Sixteen-year-old Lyla lives in a bleak, controlling society where only the brightest and most favored students succeed. When she is caught buying cheats in an underground shadow market, she is tattooed-marked-as a criminal. Then she is offered redemption and she jumps at the chance . . . but it comes at a cost. Doing what is right means betraying the boy she has come to love, and, perhaps, losing even more than she thought possible. Graphic novel-style vignettes revealing the history of this world provide Lyla with guidance and clues to a possible way out of the double bind she finds herself in.
I really, really wanted to love this book. I mean, dystopian and I are pretty tight, and I love when I hear an intriguing premise for a new one! The synopsis is quite vague, but I enjoy that, so I eagerly jumped in.
But I don’t even know where to start with this, because none of it made a whole lot of sense to me. The beginning was decent, and I was able to keep up, even though a lot of the terms meant nothing to me. But I got the general idea of Lyla being in school to hopefully work her way into a higher socioeconomic class, and then getting into serious trouble for stealing just to help her parents’ health conditions. That was solid, and I was getting into it. But then I started to get really confused, really quickly. Why?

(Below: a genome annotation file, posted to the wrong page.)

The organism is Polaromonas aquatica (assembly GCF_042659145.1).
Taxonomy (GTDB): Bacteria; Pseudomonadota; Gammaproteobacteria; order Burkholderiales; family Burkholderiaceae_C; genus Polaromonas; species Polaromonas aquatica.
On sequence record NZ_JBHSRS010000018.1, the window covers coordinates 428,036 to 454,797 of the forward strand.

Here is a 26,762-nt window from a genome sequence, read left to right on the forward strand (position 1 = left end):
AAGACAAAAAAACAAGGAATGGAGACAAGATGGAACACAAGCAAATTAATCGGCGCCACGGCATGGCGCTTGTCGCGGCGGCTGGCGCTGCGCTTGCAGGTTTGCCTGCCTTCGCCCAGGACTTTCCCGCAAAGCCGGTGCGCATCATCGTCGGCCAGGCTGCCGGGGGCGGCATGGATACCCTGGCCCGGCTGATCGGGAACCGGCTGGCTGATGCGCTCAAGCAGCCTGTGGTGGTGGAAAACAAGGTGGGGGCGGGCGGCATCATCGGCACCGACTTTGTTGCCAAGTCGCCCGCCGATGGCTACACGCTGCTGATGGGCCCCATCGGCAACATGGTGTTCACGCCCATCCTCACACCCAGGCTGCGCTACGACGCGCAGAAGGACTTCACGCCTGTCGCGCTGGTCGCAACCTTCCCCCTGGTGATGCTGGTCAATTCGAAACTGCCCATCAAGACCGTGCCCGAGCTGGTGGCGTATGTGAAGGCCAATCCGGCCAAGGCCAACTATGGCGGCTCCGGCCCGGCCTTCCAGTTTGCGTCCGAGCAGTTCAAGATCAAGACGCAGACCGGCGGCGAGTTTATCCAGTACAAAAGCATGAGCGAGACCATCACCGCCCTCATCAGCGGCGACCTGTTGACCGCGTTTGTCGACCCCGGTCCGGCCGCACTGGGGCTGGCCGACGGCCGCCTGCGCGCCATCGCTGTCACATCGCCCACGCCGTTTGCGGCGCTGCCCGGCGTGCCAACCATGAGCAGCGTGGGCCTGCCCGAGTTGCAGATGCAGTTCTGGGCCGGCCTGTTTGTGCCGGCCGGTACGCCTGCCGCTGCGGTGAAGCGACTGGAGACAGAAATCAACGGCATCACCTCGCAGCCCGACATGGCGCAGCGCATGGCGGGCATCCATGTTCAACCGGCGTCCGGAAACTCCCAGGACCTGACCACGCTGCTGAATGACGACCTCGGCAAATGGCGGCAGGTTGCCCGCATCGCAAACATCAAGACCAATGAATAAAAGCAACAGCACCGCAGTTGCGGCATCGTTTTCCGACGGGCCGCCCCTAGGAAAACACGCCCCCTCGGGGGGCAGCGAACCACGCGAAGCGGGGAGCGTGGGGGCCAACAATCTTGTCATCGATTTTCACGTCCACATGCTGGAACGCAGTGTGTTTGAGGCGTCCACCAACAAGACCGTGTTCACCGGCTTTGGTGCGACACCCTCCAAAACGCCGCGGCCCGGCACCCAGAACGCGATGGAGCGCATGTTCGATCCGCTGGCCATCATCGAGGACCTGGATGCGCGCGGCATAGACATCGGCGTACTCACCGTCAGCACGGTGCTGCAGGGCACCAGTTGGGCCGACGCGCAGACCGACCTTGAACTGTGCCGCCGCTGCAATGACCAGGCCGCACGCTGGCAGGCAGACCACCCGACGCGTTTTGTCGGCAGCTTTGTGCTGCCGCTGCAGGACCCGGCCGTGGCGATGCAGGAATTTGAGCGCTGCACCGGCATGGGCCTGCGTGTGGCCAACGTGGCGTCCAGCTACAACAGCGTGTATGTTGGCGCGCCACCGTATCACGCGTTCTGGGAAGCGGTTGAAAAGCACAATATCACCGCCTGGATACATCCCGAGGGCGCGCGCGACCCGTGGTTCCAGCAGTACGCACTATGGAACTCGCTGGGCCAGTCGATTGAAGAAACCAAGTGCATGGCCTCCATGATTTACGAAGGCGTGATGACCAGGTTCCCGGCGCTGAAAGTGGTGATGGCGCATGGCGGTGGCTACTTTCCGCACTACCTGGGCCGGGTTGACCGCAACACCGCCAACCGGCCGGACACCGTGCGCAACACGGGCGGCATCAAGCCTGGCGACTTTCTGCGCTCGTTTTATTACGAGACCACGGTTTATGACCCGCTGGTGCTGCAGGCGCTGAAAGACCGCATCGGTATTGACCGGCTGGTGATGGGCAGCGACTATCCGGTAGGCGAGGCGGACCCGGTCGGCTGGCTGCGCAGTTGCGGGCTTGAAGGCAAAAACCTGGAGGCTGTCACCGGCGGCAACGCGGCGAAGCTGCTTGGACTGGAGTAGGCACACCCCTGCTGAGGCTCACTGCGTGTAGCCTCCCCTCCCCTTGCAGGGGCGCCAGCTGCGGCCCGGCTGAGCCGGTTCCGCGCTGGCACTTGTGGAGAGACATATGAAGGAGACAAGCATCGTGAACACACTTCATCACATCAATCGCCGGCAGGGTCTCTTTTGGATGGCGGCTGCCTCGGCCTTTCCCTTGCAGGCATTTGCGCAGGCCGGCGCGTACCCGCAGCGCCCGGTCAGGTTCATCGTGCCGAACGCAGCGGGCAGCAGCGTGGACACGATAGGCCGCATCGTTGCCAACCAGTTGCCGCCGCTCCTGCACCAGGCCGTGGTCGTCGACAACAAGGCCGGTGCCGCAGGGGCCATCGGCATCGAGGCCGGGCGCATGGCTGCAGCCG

- The world in itself. There wasn’t really any explanation for why this society became as it was. Nor was there any indication of the outside world. The story starts without any explanation, and I expected one to unfold as the book went on. It does not.